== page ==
News

February 26, 2021

Bangladeshi writer and blogger dies in detention

Mushtaq Ahmed was 53 years old (photo: bsnews.net / RSF).
Reporters Without Borders (RSF) calls for an independent investigation into the extremely unclear circumstances in which the Bangladeshi writer and blogger Mushtaq Ahmed died yesterday after being jailed for 296 days, and calls for the release of other media workers held in similar circumstances.

Mushtaq Ahmed was pronounced dead yesterday evening after being taken from Dhaka’s Kashimpur high security prison to Shaheed Tajuddin Medical College Hospital, 50 km to the north.

 

According to the prison authorities, he was initially moved to the prison infirmary after falling ill at around 7:30 pm, and was subsequently taken to the hospital, where he died at around 9:30 pm. But hospital officials told RSF he was “dead on arrival.”

 

His lawyer, Jyotirmoy Barua, told RSF that Ahmed seemed “in fine health” when he saw him two days before. As Ahmed suffered from no chronic illness, the circumstances of his death are very puzzling.

 

Shocking

 

“We urge Bangladesh’s highest judicial authorities to appoint a team of independent investigators to shed all possible light on Mushtaq Ahmed’s death,” said Daniel Bastard, the head of RSF’s Asia-Pacific desk. “His death in detention is all the more shocking because he had absolutely no place being in prison. In order to avoid another tragedy, we call for the immediate release of the cartoonist Ahmed Kabir Kishore, who was arrested at the same time as Mushtaq Ahmed.”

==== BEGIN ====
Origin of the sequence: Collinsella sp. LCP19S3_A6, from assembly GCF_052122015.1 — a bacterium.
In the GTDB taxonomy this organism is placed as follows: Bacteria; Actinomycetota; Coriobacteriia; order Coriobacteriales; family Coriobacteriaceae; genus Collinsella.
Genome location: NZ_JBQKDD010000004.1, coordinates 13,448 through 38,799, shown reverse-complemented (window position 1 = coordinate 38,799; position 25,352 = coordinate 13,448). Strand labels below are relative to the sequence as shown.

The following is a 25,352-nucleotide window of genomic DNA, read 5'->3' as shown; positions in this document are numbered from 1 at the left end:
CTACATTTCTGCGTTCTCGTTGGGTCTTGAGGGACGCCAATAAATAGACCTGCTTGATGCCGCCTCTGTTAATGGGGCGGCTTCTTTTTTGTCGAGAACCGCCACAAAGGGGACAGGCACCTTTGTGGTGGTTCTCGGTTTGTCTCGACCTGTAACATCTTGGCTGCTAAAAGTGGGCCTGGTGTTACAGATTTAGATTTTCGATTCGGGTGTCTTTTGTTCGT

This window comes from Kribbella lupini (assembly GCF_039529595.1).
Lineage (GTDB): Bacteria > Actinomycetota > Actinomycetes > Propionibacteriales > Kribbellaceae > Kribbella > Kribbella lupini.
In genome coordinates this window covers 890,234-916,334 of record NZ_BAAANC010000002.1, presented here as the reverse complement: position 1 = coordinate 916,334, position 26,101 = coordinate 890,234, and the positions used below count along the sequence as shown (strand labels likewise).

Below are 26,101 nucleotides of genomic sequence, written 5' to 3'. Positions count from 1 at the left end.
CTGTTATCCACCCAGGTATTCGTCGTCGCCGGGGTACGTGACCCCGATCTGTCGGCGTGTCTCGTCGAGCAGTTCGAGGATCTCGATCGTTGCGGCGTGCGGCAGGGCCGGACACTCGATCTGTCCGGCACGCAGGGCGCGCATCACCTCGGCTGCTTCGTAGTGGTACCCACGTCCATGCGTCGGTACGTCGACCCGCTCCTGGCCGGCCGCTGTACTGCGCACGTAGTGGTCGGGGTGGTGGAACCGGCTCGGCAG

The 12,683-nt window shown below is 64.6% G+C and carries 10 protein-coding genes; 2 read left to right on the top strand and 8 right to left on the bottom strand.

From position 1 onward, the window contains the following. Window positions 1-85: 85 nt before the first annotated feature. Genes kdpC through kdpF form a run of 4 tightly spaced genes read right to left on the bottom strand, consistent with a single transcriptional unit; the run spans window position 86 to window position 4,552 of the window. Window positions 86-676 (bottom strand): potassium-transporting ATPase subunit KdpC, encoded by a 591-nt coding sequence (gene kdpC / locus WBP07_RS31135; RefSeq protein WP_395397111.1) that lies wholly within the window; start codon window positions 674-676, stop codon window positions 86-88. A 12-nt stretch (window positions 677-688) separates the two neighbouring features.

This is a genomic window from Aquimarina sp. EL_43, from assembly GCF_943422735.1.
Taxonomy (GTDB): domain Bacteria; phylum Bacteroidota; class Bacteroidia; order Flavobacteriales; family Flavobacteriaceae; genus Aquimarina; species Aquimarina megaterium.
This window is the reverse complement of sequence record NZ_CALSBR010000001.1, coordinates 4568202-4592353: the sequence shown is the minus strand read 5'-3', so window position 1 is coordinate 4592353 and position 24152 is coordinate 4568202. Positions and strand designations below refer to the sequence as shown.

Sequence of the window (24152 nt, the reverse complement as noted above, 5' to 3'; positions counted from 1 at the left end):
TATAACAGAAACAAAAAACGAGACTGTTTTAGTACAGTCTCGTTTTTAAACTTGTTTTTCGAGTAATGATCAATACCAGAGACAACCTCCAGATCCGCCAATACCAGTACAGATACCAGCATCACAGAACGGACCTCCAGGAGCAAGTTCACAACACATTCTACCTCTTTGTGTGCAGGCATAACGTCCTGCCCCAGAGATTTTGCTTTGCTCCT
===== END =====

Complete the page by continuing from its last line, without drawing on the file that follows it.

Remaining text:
RSF was firm in its condemnation when Kishore and Ahmed were arrested in an operation on 5 May by the Rapid Action Battalion, an elite police unit, for “spreading rumours and misinformation on Facebook about the coronavirus situation” and for “anti-state activities” under article 21 of Bangladesh’s very Kafkaesque 2018 Digital Security Act.

 

RSF has learned that Kishore took advantage of a brief hearing on 23 February to pass a note to his lawyer, who passed it on to Kishore’s brother, Ahsan Kabir. The note said he had been subjected to violence during detention, and that he had a leg injury and an ear infection that had not been treated. The note included two cartoons representing two of his torturers. Kabir says he is very worried about his brother, above all because of his diabetes, which requires treatment with insulin.

 

Bangladesh is ranked 151st out of 180 countries in RSF's 2020 World Press Freedom Index.